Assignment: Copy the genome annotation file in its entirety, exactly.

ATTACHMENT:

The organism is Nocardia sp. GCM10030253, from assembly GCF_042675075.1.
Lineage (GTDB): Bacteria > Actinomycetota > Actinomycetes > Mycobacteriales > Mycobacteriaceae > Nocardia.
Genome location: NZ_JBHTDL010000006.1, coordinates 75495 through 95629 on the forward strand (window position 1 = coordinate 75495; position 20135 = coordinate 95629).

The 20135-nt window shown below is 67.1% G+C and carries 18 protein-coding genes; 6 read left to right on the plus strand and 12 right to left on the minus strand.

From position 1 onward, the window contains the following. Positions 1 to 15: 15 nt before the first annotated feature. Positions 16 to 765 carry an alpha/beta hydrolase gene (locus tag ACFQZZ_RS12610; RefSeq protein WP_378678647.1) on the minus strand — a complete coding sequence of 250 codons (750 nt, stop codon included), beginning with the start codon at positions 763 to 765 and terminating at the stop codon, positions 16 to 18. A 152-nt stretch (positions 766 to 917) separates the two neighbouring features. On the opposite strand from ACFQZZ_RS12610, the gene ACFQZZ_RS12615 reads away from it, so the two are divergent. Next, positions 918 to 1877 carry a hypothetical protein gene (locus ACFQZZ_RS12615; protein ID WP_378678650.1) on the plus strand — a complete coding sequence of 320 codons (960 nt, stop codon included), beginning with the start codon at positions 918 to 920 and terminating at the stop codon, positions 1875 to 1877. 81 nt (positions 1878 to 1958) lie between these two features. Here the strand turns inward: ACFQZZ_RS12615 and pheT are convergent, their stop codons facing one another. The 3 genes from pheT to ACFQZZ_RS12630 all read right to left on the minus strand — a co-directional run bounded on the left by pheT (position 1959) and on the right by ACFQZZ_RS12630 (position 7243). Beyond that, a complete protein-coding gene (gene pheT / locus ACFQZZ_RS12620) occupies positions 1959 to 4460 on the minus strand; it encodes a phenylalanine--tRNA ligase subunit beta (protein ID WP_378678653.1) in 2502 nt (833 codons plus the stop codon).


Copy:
The organism is Nocardia sp. GCM10030253, from assembly GCF_042675075.1.
Lineage (GTDB): Bacteria > Actinomycetota > Actinomycetes > Mycobacteriales > Mycobacteriaceae > Nocardia.
Genome location: NZ_JBHTDL010000006.1, coordinates 75495 through 95629 on the forward strand (window position 1 = coordinate 75495; position 20135 = coordinate 95629).

The 20135-nt window shown below is 67.1% G+C and carries 18 protein-coding genes; 6 read left to right on the plus strand and 12 right to left on the minus strand.

From position 1 onward, the window contains the following. Positions 1 to 15: 15 nt before the first annotated feature. Positions 16 to 765 carry an alpha/beta hydrolase gene (locus tag ACFQZZ_RS12610; RefSeq protein WP_378678647.1) on the minus strand — a complete coding sequence of 250 codons (750 nt, stop codon included), beginning with the start codon at positions 763 to 765 and terminating at the stop codon, positions 16 to 18. A 152-nt stretch (positions 766 to 917) separates the two neighbouring features. On the opposite strand from ACFQZZ_RS12610, the gene ACFQZZ_RS12615 reads away from it, so the two are divergent. Next, positions 918 to 1877 carry a hypothetical protein gene (locus ACFQZZ_RS12615; protein ID WP_378678650.1) on the plus strand — a complete coding sequence of 320 codons (960 nt, stop codon included), beginning with the start codon at positions 918 to 920 and terminating at the stop codon, positions 1875 to 1877. 81 nt (positions 1878 to 1958) lie between these two features. Here the strand turns inward: ACFQZZ_RS12615 and pheT are convergent, their stop codons facing one another. The 3 genes from pheT to ACFQZZ_RS12630 all read right to left on the minus strand — a co-directional run bounded on the left by pheT (position 1959) and on the right by ACFQZZ_RS12630 (position 7243). Beyond that, a complete protein-coding gene (gene pheT / locus ACFQZZ_RS12620) occupies positions 1959 to 4460 on the minus strand; it encodes a phenylalanine--tRNA ligase subunit beta (protein ID WP_378678653.1) in 2502 nt (833 codons plus the stop codon).